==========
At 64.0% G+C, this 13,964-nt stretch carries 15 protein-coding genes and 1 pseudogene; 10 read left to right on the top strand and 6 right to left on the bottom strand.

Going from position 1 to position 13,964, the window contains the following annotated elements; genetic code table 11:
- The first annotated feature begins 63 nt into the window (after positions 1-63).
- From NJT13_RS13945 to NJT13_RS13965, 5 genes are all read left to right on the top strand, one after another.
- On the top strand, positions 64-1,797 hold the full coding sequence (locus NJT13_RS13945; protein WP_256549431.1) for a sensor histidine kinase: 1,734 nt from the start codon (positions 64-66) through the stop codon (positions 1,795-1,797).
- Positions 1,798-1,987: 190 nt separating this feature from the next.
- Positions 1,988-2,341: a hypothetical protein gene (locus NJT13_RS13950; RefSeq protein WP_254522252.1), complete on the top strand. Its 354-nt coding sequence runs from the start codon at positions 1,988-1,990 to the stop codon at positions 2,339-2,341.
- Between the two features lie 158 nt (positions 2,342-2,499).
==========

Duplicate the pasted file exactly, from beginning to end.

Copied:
At 64.0% G+C, this 13,964-nt stretch carries 15 protein-coding genes and 1 pseudogene; 10 read left to right on the top strand and 6 right to left on the bottom strand.

Going from position 1 to position 13,964, the window contains the following annotated elements; genetic code table 11:
- The first annotated feature begins 63 nt into the window (after positions 1-63).
- From NJT13_RS13945 to NJT13_RS13965, 5 genes are all read left to right on the top strand, one after another.
- On the top strand, positions 64-1,797 hold the full coding sequence (locus NJT13_RS13945; protein WP_256549431.1) for a sensor histidine kinase: 1,734 nt from the start codon (positions 64-66) through the stop codon (positions 1,795-1,797).
- Positions 1,798-1,987: 190 nt separating this feature from the next.
- Positions 1,988-2,341: a hypothetical protein gene (locus NJT13_RS13950; RefSeq protein WP_254522252.1), complete on the top strand. Its 354-nt coding sequence runs from the start codon at positions 1,988-1,990 to the stop codon at positions 2,339-2,341.
- Between the two features lie 158 nt (positions 2,342-2,499).